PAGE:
Server Side: ProcessRequest() - Receives Request, processes it and returns response

In my case, the response can be !00MB of data or more. I retrieve the entire data set from MySQL and save it to disk on the server. Then I return an empty chunk that contains the data set metrics. The client then requests the data set in chunks of 600k, one by one. If the connection is lost, it just picks up where it left off.

Finally, the data set was mostly text (names addresses etc) so ripe for compression. Security was a very big issue in this case so encryption was essential. This does get a little more complicated to implement, but basically you compress the entire chunk, pad to a length that is a multiple of the block ciphers BLOCKSIZE and encrypt it.

In the process of all this I write a very fast string builder class, an implementation of AES encryption in ASM, and an entire FastCGI library (www.coastrd.com)

So as I said, non trivial. I will be making this library available soon. If you want to check it out, email me.

Once you have the communication written then you can begin to design the synchronization. I would either use a hash for each record, or a simple boolean flag. If anything changes on the server, just send the entire record and overwrite it on the client side (assuming you are trying to keep the clients synchronized...)

If you write your own, please post back here about your experience!

PS. Consider changing the title to be more search friendly.. Perhaps something like:

"Synchronizing an SQLite client database with a MySQL server database"

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I believe you are saying that you have a MySql Server running on one computer and you are running an app with a sqlite instance and you want to update the sqlite server if there is new data on the MySql Server.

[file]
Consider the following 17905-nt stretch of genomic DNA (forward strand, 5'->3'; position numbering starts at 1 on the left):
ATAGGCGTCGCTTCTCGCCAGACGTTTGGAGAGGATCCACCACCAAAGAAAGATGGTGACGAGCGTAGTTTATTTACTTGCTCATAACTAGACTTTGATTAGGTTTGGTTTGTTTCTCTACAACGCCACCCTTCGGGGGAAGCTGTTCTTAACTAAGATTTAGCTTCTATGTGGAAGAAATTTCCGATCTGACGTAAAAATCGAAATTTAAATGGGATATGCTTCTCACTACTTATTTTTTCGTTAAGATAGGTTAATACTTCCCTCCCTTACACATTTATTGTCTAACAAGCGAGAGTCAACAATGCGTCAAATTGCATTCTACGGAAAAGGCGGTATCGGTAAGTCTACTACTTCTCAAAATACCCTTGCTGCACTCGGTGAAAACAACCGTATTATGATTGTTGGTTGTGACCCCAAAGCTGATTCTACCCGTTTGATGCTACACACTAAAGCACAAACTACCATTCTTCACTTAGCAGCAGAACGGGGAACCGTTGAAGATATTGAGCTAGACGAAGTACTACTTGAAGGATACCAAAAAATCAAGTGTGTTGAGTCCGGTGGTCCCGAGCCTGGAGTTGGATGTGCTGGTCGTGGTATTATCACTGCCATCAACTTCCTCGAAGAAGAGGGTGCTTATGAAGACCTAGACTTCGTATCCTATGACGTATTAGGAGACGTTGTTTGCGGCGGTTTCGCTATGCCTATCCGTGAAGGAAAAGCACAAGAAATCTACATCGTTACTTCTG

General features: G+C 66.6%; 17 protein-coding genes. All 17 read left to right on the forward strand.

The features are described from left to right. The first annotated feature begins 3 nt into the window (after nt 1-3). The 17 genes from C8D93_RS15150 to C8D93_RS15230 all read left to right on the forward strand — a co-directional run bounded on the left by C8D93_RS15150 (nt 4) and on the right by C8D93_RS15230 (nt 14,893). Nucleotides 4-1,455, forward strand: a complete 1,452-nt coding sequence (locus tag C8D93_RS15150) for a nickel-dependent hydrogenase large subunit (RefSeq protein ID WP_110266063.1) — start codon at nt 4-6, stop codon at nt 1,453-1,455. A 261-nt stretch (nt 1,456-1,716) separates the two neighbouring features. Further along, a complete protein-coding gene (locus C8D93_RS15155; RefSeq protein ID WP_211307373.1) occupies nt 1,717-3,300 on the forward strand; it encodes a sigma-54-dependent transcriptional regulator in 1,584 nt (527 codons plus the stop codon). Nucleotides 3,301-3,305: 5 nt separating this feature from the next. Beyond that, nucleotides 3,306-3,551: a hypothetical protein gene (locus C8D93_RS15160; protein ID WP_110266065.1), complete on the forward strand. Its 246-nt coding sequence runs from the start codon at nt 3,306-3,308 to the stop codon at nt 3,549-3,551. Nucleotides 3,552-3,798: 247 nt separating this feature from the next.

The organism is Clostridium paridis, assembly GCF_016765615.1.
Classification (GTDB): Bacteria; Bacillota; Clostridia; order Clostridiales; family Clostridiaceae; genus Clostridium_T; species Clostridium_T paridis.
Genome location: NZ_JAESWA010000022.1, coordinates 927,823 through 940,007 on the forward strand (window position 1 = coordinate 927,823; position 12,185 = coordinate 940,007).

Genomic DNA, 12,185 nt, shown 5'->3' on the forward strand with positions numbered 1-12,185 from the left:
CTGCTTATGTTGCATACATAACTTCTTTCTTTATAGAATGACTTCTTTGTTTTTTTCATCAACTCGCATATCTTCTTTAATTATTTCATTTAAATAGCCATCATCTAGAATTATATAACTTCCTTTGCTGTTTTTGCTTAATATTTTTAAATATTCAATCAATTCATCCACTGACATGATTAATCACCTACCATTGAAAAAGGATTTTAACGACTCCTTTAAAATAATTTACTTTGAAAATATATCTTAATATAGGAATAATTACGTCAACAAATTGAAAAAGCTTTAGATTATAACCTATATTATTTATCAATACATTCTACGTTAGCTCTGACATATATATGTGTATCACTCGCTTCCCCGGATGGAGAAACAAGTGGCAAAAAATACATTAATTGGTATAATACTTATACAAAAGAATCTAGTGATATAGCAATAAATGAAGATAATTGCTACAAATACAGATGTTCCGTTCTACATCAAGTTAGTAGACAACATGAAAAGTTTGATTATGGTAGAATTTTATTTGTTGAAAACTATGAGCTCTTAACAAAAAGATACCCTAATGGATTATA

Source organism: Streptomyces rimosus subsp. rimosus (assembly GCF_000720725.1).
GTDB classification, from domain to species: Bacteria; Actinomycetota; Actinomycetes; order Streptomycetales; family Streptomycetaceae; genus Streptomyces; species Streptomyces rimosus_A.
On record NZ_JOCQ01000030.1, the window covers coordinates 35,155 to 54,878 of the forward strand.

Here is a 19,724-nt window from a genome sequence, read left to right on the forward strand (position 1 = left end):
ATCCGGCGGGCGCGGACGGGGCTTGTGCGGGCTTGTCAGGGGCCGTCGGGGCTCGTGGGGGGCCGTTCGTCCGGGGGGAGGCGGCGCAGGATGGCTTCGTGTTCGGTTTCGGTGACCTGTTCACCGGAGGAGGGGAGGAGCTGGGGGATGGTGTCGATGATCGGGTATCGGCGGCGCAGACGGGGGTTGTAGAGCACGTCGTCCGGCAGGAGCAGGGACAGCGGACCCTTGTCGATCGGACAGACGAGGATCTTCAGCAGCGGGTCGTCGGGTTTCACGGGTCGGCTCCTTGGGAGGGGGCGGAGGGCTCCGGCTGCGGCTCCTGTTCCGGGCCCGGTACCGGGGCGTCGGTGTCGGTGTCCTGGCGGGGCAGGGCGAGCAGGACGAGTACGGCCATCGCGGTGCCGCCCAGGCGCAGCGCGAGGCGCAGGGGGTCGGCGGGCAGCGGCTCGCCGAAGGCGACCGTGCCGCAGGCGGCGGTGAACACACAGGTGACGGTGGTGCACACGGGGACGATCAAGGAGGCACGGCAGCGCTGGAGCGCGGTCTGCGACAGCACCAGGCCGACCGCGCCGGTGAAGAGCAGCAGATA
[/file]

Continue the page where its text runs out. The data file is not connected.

I would do it this way

1) Make sure both the table on your computer and on the app have the same structure. Include a last updated field

2) To check who is most up to date get the last row by your unique key and then compare the updated field.

3) When the most up to date field belongs to the server then figure out how many rows are different and start copying them in a do ... while() loop or however you prefer.

If you implement this code on both the server and on the client then they can update each other or if you prefer only update the client.

The specifics are dependant on the language you want to use and the amount of time you wish to put into development.

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Thats interesting and I want to hear more. because I don't really know how to begin. I have mySql Server running on one computer and I have an appplication qith a sqlite instance. I want to create a button Sync in my app that will download the new data from MySQL server. –  ludo Jan 22 '10 at 9:40
    
I'm sorry I didn't reply. I don't have the time to hang out on stack overflow like I used to. –  Cranium Slows Aug 3 '11 at 16:18

A few questions:

  • Are you attempting a two-way sync, or just pulling updates from the server?
  • What update operations are acceptable? Insert/Update/Delete? In replicated databases, deletes are usually avoided.

If you only need to pull inserts / updates from the server, you could create a PHP script, which would return the SQLite statements to execute. The php script would take a parameter of the last update sequence/time from the client.

If you plan to do two way sync'ing, then you have to think about merges and conflict resolution. For two way, it's best for each side to have a transaction queue. Simply record every CRUD statement executed against the database. When syncing, apply these statements and then truncate the queue.

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SQuirreL SQL (in Java using Hibernate) has a DBCopy plugin to it. It might be possible to script a database copy using that. I haven't tried it, but that is the first direction I would go.

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entropyDb has an auto replication feature which might handle this